Swami Ayyappa and Sabarimala Pilgrimage |

|| Swami Ayyappa and Sabarimala Pilgrimage ||

:: Pilgrimages that deepen Awareness ::

Our ancient masters have inculcated mind and body purification practices to deepen Awareness through enjoyable rituals and pilgrimages. One such yearly pilgrimage, is Sabarimala in Kerala. Ayyappa is the deity in Sabarimala and this temple is visited by men of all ages but restricted to women of age group of 12 to 55. One of the reason is that women at this age group has to take care of the family when men observe this 41 day ritual every year.

:: What is the need of Sabarimala pilgrimage? ::

The importance of pilgrimage is to transcend to Awareness state, the Source of Healing and all other creativeness. The mind because of its wandering nature, tries often to be away from its pure Awareness state. Through rituals and practices (Sadhana) the wandering mind is brought to the state of awareness and finally realize Consciousness, the ultimate aim of life.

To achieve this the mind and body should be purified and finally the Ego has to transcend to Awareness state and realize the pure Consciousness. The various practices and rituals to purify mind and body and the practice of abstinence to transcend from the realm of Ego to the Atma is all beautifully integrated in this pilgrimage. This should be clearly understood, otherwise it will remain as a meaningless torture to the body and mind.

:: What does the form of Ayyappa symbolize? ::

The very form of Ayyappa is very symbolic and denotes the principles of Vedas.
The whole body (foundation) rest on his feet that represents perfection attained by the strict discipline of mind. In Vedic culture, importance is given to the feet of a great person. Feet represents the principle on which the great person stands. It is the principle (Dharma) that had made the person great and he stands on that great principle. We are not prostrating before the mortal body of the person, but we are actually worshipping the highest principle on which that great person stands. Same way the feet of Lord Ayyappa represents that great Dharma obtained by the strict discipline of mind, on which Ayyappa stands.

His sitting posture reflects that of a Yogi, one who has mastered the Self. A black belt around his legs anchorages the wandering mind and the color black represents complete with drawl or absorption to inwards. The color of an object is due to its ability to absorb one or many colors in light spectrum and reflect the rest. Black represents complete absorption of all colors.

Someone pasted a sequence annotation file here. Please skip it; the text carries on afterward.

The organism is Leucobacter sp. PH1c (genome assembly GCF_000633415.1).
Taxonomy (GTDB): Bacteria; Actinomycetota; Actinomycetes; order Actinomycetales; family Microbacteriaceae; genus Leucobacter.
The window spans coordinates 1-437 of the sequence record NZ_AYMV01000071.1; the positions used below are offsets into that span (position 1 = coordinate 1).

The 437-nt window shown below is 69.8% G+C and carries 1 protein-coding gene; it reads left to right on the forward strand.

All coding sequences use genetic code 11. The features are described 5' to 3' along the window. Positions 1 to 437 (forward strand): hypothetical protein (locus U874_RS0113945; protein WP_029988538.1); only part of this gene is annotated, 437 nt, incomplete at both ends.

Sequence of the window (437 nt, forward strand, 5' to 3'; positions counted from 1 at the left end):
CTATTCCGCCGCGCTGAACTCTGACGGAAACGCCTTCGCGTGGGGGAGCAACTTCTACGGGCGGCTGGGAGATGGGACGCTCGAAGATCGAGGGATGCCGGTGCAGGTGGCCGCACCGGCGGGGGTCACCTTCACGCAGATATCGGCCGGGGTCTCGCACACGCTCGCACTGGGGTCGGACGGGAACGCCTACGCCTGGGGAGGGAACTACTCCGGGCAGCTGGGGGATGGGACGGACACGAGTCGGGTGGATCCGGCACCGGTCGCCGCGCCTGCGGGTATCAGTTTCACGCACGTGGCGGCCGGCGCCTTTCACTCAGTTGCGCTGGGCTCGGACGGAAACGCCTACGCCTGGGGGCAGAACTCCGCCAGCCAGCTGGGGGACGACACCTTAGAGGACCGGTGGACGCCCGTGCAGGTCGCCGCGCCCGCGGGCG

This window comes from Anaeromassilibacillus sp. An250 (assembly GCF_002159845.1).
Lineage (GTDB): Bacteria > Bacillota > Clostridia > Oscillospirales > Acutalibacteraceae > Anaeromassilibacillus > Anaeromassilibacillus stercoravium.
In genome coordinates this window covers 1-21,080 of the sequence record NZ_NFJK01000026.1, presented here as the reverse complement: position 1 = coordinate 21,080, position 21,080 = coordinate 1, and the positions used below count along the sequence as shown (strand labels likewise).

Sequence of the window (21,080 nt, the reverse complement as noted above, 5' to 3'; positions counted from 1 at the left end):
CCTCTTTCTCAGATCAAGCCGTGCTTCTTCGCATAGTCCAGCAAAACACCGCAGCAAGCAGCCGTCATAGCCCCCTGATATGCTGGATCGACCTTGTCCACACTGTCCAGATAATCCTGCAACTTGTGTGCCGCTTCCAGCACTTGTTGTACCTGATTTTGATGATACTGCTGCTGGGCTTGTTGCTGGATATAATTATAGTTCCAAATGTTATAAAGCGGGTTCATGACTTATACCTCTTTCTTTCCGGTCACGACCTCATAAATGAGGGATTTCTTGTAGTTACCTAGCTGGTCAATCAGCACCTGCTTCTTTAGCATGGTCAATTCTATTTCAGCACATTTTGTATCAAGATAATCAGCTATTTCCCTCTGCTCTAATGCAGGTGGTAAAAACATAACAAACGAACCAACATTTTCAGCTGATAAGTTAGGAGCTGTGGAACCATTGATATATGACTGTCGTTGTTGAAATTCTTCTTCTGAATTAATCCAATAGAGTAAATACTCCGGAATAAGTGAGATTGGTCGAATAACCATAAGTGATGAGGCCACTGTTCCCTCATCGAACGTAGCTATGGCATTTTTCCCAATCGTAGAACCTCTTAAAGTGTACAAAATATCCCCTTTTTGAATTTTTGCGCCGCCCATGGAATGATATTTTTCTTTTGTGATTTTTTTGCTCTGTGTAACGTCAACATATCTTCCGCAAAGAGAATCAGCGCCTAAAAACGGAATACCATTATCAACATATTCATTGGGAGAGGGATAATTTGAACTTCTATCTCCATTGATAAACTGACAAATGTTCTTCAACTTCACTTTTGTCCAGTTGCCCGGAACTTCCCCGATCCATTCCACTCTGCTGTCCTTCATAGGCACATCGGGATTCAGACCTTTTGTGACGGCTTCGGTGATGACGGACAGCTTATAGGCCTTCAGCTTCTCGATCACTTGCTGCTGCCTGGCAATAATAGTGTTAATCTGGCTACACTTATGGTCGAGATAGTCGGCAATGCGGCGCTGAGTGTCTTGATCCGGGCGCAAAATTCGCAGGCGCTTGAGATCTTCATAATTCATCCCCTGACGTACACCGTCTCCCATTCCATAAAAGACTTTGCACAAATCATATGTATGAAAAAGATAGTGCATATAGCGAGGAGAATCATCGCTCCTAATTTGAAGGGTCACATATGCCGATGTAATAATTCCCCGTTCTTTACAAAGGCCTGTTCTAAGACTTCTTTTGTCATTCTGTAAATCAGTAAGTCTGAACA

Hands represent action and his hands are in a state of inaction (which means witnessing) and one hand in fearless posture, shows a mind that is free from the clutches of the Ego. Ego controls the mind by inculcating different types of fear.

When there is no fear and the mind is drawn internal, there is Awareness of the thoughts. This Awareness then witness everything as shown in the picture below. This witnessing finally transcends to the bliss of pure Consciousness.

Thus there are three aspects, the Consciousness (Sath) and Awareness (chit) and the bliss (Ananda) and therefore Ayyappa is called as Sath-Chit-Ananda or Sacchidananda. He represents all these three states of Consciousness, Awareness and Ananda.

:: Symbolism of Ayyappa ::

Ayyappa represents the state of a Yogi in Sath-chith-ananda. Why Ayyappa is called the son of Vishnu and Shiva? Vishnu is the witnessing Consciousness (sath) and shiva is the acting awareness (chith). Witnessing is static witnessing, while Awareness is in dynamic action.

Ayyappa is in the sitting posture to denote the two aspects of life, action (dynamic) and inaction (silent static witnessing), as told in Bhagavad Gita. Sitting posture is neither in action (Awareness) nor in-action (Consciousness). Our true nature is witnessing Consciousness, but for Consciousness to witness to happen, Awareness (action), takes a form of a body (matter). But in the body form we are always think that we are just the body and mind. We never realize that Awareness is behind all the action of life and our true nature (Atma) is that witnessing Consciousness.

We have taken a human form to experience our true nature that is Consciousness. Unfortunately we always identify with the body form and forget that our true nature is Consciousness. This ignorance of our own real self, causes us to discard the old body (death) and take new body form (birth) again and again. This endless birth and death is called Samsara. An exit out of this roller coast ride happens, when we realize our true Self, which is Brahman or Consciousness. This exit is called Moksha or liberation, salvation etc.

~ Om Swamiye Saranam Ayyappa ~